How the South Australian BDM Registrar Could Make More Money & Make Everyone Happy

Most of my family (distant family that is), who packed up their bags, farewelled their families, and set out for a new life in Australia back in the 1800s ended up in South Australia. Now many would say this is a good thing … which in some ways it is, because with my ancestors being here means I ended up here, and do love little ‘ol South Australia, so I’m thankful for that. And it also means I don’t have to research every other state of Australia either, which is a plus. But the downside comes when it comes to getting certificates.

I do like to get certificates. You know, the PROPER ones, not just the transcripts. But to buy the South Australian ones you really need to win lotto or rob a bank – neither of which are likely for me. So I simply save up my dollars bit-by-bit and birthday money (tip: money is always a great present for a genealogist, as you can never have too many certificates!) and buy them when I can. But to buy the three certificates (birth, death and marriage) for one person you’re suddenly up for about $150 when you add in the postage.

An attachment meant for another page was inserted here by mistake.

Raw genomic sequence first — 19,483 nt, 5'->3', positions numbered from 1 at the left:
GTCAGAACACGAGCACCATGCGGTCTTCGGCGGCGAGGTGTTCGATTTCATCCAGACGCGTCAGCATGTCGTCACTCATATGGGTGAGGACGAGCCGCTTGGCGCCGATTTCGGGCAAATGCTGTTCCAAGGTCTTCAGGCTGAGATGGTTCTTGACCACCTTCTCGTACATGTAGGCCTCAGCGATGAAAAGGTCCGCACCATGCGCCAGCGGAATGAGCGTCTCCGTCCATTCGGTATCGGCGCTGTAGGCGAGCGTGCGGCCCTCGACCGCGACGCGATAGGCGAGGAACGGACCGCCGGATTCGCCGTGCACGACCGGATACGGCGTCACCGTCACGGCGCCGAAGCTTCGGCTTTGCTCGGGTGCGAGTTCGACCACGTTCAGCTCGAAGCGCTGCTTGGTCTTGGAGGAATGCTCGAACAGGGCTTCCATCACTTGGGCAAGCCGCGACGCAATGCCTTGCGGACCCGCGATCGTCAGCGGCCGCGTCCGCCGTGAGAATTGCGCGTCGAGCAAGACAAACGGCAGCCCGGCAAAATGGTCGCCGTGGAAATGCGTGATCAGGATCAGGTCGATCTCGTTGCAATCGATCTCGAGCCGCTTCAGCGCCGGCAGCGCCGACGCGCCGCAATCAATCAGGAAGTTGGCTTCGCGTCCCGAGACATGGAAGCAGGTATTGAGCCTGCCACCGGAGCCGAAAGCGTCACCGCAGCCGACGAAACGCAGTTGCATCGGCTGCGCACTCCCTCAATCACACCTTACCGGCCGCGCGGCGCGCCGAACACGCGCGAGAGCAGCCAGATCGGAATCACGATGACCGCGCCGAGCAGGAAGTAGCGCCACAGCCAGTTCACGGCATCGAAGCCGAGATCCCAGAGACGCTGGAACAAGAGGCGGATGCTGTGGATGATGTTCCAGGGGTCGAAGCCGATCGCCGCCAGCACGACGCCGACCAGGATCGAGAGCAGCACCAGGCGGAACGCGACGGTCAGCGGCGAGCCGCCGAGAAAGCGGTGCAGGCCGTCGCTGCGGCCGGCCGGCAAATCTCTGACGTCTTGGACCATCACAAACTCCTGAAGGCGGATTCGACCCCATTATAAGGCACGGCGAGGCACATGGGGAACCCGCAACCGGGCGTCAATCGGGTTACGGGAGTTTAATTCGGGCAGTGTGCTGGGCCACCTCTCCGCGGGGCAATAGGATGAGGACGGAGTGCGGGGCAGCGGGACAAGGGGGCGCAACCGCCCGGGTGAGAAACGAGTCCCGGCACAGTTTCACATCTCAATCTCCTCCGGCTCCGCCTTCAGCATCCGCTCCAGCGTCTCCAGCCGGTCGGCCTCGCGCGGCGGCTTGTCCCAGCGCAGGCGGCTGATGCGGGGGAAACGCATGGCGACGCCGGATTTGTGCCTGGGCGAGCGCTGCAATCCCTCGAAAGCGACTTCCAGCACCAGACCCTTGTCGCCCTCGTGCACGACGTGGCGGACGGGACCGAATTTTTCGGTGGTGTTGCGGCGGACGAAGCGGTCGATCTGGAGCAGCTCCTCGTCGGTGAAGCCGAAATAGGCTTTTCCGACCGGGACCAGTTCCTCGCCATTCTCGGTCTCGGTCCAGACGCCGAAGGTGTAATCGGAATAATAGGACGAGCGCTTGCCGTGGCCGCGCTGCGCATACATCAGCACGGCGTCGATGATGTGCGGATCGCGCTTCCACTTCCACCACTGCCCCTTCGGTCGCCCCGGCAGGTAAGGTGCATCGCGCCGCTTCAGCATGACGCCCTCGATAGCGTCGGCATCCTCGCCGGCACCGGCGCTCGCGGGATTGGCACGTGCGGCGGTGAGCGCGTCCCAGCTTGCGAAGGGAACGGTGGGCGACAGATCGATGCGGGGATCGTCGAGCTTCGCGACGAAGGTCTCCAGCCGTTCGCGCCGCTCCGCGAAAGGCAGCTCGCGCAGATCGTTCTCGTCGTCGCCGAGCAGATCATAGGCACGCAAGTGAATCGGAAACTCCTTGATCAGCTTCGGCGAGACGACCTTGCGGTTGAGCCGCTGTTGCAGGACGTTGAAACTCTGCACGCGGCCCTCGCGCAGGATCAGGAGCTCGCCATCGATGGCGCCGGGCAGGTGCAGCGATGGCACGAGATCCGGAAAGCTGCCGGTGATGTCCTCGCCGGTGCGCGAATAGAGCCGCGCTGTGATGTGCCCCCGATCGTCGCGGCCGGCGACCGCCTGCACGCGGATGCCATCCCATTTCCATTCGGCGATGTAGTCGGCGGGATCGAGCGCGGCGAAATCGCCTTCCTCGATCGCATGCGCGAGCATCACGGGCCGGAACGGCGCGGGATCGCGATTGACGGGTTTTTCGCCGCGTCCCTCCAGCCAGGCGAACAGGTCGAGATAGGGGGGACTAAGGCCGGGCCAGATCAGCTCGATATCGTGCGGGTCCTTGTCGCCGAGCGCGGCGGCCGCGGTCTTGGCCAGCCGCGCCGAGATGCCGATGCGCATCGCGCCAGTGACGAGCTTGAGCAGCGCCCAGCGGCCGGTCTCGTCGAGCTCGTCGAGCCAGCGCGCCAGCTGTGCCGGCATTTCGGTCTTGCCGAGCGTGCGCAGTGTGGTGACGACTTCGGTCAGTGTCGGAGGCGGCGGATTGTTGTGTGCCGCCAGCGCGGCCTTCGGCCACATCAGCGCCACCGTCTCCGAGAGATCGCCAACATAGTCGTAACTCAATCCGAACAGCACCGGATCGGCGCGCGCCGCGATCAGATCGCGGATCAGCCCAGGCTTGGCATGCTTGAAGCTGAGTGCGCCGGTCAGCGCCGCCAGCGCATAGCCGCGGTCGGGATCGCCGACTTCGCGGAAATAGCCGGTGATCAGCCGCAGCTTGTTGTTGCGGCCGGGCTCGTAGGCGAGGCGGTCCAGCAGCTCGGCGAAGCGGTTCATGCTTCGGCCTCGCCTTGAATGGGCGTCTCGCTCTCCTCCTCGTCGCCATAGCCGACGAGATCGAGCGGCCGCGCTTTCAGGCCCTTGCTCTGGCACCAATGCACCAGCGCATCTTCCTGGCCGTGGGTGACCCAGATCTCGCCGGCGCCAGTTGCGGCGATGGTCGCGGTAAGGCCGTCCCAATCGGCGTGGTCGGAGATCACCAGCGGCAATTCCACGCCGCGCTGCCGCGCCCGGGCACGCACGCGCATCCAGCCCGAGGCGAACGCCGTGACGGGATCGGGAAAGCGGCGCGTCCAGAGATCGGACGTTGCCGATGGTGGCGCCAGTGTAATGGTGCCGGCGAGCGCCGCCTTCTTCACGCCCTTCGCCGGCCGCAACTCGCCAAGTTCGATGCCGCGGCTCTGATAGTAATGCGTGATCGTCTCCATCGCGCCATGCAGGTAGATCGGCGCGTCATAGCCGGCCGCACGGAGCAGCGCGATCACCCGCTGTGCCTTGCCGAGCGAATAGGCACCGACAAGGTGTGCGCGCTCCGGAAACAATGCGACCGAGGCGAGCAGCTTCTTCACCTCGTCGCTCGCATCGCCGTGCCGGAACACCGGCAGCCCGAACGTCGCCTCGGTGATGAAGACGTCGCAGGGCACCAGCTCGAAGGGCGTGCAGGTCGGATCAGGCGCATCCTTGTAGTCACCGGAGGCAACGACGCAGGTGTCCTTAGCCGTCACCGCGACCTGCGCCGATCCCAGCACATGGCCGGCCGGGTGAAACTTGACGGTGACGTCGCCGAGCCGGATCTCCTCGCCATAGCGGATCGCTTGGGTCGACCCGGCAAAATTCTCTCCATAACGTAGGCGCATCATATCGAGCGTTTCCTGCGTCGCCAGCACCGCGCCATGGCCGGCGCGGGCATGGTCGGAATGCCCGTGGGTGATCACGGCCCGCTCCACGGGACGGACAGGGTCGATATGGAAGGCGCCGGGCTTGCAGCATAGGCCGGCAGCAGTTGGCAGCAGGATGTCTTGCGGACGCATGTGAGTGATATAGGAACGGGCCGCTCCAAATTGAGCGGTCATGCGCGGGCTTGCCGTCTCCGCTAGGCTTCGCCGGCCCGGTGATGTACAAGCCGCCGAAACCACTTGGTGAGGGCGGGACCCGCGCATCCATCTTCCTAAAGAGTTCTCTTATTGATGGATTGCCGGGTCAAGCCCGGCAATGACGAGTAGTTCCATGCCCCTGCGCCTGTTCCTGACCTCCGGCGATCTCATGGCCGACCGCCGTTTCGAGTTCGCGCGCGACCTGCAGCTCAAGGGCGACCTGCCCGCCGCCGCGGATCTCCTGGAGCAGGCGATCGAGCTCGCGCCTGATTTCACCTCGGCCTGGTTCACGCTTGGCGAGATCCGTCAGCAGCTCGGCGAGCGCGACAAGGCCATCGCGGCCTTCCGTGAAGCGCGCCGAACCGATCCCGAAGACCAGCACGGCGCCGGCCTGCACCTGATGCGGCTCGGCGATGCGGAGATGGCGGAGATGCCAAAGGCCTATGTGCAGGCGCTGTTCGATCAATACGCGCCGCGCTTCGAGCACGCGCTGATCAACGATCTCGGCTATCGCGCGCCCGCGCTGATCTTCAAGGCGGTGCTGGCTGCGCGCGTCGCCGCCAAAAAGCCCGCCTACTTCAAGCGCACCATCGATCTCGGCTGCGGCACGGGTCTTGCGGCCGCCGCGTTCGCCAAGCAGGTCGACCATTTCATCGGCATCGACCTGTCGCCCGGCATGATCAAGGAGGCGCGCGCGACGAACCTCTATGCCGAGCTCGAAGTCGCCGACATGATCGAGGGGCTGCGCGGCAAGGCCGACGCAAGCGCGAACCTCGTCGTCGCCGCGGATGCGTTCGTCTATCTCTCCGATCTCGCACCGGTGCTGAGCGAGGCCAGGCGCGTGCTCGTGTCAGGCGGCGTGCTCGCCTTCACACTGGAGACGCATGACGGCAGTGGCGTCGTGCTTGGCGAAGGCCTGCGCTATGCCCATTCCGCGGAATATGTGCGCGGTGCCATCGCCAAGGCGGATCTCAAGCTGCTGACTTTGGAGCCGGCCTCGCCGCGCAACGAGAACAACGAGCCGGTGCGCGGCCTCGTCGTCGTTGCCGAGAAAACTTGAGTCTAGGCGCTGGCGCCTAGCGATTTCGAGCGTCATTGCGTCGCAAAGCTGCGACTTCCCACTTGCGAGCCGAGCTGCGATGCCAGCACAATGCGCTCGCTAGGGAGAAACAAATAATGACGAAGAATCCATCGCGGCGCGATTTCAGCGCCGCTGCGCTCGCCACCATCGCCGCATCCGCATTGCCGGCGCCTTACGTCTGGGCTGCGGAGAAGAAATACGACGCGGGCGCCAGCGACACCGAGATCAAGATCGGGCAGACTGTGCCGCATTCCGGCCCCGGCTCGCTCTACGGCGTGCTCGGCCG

Australian Birth, Death and Marriage Records

It goes without saying that genealogists are after BDM (Birth, Death and Marriage) records, and why wouldn’t we be?  They give us all sorts of interesting clues: parents’ names, place of birth, what someone died of, family members as witnesses or informants. Seriously they are truly genealogy gold!

One thing everyone who is new to researching Australian records needs to know is that each state has it’s own records, so there is no one-place to search for all Australian BDM records, though there are some partial ones. So while it seems a little annoying that we have to check each states records one-by-one, be thankful that Australia only has six states as opposed to the 48 counties of England, or the 50 US states. 😉